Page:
How to unravel a marketing plan in 30 minutes or less (and why that's actually a good thing)

Business.com / Marketing Strategy / Last Modified: February 22, 2017

This past week, I was fortunate enough to attend the MarketingProfs Business-to-Business Forum in Boston and grab a seat the keynote...

This past week, I was fortunate enough to attend the MarketingProfs Business-to-Business Forum in Boston and grab a seat the keynote session "Six Pixels of Separation: How B2B Connects in a Connected World," with Mitch Joel, author of Six Pixels of Separation and owner of Twist Image.

Joel was an engaging and dynamic presenter offering ample YouTube clips and tales of conquistadores from long ago, all the while driving home a simple yet profound point: B2B Marketing needs to be more about communicating and less about marketing.

There were three particular takeaways I felt challenged the audience's current marketing plans and even left many marketers like myself walking out of the room with all preexisting ideas unraveling and trailing behind like a loose ball of yarn...

#1 - Burn the ships (sacrificing the past to be free to focus on what's in front of us) - Joel shares a story about Hernan Cortes, a Conquistador who, upon landing in Mexico, burned all his ships as a forced yet symbolic effort to show his men there was no turning back, only moving forward.

As marketers, how often do we leave the ship of safety and move forward in exploration? How often do the words, 'because that's what we've always done,' or 'because that's what we've included in the marketing plan' flow from our mouths? And, how often do we cling to what what's mapped out on paper because to deviate would seemingly unravel our entire marketing strategy?

Joel challenged us to metaphorically 'burn the ships.'  What tactics and strategies would we want to save? Which programs and current focuses would we sacrifice? These questions have the ability to shift an entire marketing strategy and free up resources for new endeavors determined not by a spreadsheet or set-in-stone marketing strategy, but by what current and potential clients are telling us is effective. Which brings me to the next takeaway...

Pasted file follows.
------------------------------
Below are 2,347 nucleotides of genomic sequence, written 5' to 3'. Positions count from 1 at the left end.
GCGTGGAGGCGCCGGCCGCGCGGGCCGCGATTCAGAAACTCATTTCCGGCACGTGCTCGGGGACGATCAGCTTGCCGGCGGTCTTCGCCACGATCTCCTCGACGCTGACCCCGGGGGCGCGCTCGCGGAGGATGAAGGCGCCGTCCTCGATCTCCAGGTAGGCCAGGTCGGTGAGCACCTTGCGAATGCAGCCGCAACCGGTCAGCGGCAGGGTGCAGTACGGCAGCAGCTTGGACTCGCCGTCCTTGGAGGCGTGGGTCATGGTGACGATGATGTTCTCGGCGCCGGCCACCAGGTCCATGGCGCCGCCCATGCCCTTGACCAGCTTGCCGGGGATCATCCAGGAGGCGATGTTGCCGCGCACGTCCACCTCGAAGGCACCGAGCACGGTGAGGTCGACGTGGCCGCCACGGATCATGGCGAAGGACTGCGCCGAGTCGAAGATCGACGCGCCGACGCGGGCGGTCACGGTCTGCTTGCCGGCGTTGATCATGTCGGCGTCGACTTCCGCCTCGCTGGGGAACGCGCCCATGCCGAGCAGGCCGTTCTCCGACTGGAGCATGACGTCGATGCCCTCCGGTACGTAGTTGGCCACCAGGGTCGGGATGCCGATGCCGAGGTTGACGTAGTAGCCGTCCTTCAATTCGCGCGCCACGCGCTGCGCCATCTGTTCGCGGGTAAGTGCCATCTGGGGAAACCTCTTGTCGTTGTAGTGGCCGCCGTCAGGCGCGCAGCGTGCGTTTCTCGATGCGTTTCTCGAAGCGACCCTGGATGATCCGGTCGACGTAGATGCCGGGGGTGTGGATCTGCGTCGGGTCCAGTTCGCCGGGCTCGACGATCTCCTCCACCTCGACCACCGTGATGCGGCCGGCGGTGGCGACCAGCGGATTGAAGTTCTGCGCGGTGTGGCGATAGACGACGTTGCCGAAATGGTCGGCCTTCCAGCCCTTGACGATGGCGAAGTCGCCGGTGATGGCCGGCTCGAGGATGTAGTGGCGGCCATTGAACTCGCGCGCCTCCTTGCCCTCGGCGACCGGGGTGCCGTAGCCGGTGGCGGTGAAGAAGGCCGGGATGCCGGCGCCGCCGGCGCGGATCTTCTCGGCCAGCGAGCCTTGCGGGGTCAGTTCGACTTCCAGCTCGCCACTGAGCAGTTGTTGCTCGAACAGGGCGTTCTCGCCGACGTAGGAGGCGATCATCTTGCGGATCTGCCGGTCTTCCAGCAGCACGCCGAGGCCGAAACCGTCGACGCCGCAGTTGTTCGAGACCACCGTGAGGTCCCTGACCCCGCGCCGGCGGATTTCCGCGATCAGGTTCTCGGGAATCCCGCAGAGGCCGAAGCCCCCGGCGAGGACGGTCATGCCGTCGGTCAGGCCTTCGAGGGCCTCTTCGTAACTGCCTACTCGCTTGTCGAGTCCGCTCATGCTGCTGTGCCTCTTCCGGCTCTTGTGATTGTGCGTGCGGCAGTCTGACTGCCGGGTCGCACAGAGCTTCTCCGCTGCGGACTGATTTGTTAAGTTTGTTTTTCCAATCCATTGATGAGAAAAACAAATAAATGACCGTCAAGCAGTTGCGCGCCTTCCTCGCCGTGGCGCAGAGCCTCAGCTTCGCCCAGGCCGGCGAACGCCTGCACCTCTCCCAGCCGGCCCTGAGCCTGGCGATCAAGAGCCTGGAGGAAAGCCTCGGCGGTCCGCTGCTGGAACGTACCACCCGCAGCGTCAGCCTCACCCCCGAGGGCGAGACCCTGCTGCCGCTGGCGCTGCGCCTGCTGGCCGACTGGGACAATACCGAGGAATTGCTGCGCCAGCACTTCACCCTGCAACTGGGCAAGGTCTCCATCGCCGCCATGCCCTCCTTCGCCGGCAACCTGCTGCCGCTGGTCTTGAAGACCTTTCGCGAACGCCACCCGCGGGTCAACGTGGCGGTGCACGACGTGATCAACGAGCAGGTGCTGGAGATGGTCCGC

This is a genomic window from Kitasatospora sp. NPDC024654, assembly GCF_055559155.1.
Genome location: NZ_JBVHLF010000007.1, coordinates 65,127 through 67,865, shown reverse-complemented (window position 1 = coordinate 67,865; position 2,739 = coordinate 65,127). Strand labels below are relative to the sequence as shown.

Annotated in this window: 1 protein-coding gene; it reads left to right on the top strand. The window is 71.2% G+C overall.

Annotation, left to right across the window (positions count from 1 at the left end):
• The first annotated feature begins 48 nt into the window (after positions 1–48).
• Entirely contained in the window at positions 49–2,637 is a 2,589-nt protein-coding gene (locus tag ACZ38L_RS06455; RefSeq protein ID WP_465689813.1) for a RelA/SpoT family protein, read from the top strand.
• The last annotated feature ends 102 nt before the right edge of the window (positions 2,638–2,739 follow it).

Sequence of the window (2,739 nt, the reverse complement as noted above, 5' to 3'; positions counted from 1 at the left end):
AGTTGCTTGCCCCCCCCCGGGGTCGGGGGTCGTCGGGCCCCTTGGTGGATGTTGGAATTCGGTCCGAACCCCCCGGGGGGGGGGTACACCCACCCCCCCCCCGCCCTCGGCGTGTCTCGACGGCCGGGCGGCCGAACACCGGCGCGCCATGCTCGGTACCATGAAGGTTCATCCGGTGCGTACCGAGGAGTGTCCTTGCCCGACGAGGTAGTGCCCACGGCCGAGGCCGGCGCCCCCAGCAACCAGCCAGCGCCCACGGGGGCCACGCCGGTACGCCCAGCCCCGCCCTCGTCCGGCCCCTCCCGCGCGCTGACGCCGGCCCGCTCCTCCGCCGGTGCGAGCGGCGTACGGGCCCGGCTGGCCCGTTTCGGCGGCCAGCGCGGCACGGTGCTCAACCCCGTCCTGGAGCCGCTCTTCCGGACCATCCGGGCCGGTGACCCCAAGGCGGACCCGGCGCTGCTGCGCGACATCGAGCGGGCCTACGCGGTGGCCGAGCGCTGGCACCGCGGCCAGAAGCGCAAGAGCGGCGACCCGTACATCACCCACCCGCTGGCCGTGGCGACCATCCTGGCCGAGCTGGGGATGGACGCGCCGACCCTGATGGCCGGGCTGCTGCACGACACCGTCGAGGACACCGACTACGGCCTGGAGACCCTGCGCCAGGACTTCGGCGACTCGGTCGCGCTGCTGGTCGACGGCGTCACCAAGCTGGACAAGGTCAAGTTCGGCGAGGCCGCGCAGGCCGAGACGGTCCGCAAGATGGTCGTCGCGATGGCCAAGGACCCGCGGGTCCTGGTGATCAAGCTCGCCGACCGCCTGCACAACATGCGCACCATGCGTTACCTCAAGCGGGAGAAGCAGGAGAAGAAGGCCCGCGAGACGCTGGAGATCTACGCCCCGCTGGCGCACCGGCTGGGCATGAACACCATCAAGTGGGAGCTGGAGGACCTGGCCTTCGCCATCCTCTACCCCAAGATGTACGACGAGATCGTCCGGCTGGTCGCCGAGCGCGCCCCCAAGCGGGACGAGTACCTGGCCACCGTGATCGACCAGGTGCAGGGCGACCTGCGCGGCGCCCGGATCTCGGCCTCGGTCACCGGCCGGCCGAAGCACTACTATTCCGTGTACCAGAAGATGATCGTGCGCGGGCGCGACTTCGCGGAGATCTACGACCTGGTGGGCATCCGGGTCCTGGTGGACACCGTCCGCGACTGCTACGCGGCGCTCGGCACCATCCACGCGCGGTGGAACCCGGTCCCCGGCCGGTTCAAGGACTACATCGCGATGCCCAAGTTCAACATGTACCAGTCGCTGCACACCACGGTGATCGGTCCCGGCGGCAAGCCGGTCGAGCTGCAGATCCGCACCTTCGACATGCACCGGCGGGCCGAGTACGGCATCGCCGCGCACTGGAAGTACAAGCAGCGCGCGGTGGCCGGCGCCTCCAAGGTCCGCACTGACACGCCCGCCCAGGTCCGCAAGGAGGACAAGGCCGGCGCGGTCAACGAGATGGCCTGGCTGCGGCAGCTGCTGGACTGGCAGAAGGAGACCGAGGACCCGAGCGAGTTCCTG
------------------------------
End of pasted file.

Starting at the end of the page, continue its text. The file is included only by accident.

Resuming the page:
#2 --Marketers need to learn to communicate, which means not just speaking, but listening -Webster.com defines Marketing as, "the process or technique of promoting, selling, and distributing a product or service." If we take the definition at face value, it's a very one-directional approach to reaching a target audience.

Joel quickly demonstrates the advent of social media and online communities is the demise of this definition. Marketers no longer drive the brand message; we're now one of many voices in the overall brand conversation. It's time to refocus efforts on joining the multi-directional conversation through communication, not marketing.

It's a common and somewhat expected reaction to say at this point, "While this all sounds well and good for B2C, I'm just not sold on the fact that my customers are that engaged in social media."

But they are.

In Business.com's recent study of nearly 2,500 business users, we found that more than 60% of business professionals are turning to social media such as company or product profiles pages on social media sites, user ratings and product reviews, and podcasts or webinars as business information resources.

In other words, 3 in 5 business professionals are currently making decisions about your brand through resources and peer communities where your brand's voice isn't the only voice heard and valued. Truth be told, I find the implications to be rather exciting.

The upside and potential for fostering these conversations and engaging with a community where your brand is participating is exponential-- that is if you are willing to become part of the community as a participator, not just a spectator.

#3 -- Joining the conversation means more than showing up: it means providing value - Pretend, just for a second, that you have three candidates to interview. The first candidate is nice but lacks depth - she keeps reiterating the same points. The second candidate is talkative but off topic and clearly didn't take the time to research and understand your company before in the interview. The third candidate is engaging, on topic and really understands your company and the position she'd be filling.

Which would you hire?

I'd like to think of a brand's community participation as a daily and ongoing interview by potential clients.  We'd choose the candidate that offers the most value and understands our company, and so would a client.  

Podcasts, webinars, user review communities, question-and-answer sites like Business.com Answers -- clients are more empowered and educated than ever to make B2B buying decisions, and they're demanding more from their solutions providers.

It's a challenging call to action that pushes us as marketers to reevaluate our messaging. It requires us to learn how to meet these demands and differentiate ourselves from the competition through unique and engaging content.

If one thing is clear, it's that it's time for marketers to start listening and join the conversation. Marketing tactics, as we know them, are unraveling and transforming into conversation where our brand's voice isn't the only voice that counts.

Are you ready to join and - more importantly - contribute to the conversation?

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